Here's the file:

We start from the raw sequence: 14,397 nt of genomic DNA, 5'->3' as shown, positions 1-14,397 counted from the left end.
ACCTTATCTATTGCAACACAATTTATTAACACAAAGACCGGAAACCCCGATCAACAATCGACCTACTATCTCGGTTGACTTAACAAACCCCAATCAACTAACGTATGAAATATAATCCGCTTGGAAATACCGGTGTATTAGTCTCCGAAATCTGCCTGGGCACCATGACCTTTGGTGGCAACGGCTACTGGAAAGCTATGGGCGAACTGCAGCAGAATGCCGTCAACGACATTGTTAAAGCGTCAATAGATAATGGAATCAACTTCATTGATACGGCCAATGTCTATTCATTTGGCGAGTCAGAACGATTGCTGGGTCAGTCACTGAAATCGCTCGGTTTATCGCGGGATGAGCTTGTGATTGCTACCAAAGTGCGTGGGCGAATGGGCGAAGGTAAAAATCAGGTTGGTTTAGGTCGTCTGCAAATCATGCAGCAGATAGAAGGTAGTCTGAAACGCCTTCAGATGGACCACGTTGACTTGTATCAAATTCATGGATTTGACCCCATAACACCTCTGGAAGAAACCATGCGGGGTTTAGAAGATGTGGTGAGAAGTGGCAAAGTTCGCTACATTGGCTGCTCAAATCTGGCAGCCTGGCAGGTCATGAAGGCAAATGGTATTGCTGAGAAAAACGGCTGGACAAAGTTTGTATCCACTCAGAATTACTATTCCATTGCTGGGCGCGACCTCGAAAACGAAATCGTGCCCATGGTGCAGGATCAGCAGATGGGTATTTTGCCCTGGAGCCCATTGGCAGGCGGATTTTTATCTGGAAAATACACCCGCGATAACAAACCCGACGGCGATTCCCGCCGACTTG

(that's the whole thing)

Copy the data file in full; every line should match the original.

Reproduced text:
We start from the raw sequence: 14,397 nt of genomic DNA, 5'->3' as shown, positions 1-14,397 counted from the left end.
ACCTTATCTATTGCAACACAATTTATTAACACAAAGACCGGAAACCCCGATCAACAATCGACCTACTATCTCGGTTGACTTAACAAACCCCAATCAACTAACGTATGAAATATAATCCGCTTGGAAATACCGGTGTATTAGTCTCCGAAATCTGCCTGGGCACCATGACCTTTGGTGGCAACGGCTACTGGAAAGCTATGGGCGAACTGCAGCAGAATGCCGTCAACGACATTGTTAAAGCGTCAATAGATAATGGAATCAACTTCATTGATACGGCCAATGTCTATTCATTTGGCGAGTCAGAACGATTGCTGGGTCAGTCACTGAAATCGCTCGGTTTATCGCGGGATGAGCTTGTGATTGCTACCAAAGTGCGTGGGCGAATGGGCGAAGGTAAAAATCAGGTTGGTTTAGGTCGTCTGCAAATCATGCAGCAGATAGAAGGTAGTCTGAAACGCCTTCAGATGGACCACGTTGACTTGTATCAAATTCATGGATTTGACCCCATAACACCTCTGGAAGAAACCATGCGGGGTTTAGAAGATGTGGTGAGAAGTGGCAAAGTTCGCTACATTGGCTGCTCAAATCTGGCAGCCTGGCAGGTCATGAAGGCAAATGGTATTGCTGAGAAAAACGGCTGGACAAAGTTTGTATCCACTCAGAATTACTATTCCATTGCTGGGCGCGACCTCGAAAACGAAATCGTGCCCATGGTGCAGGATCAGCAGATGGGTATTTTGCCCTGGAGCCCATTGGCAGGCGGATTTTTATCTGGAAAATACACCCGCGATAACAAACCCGACGGCGATTCCCGCCGACTTG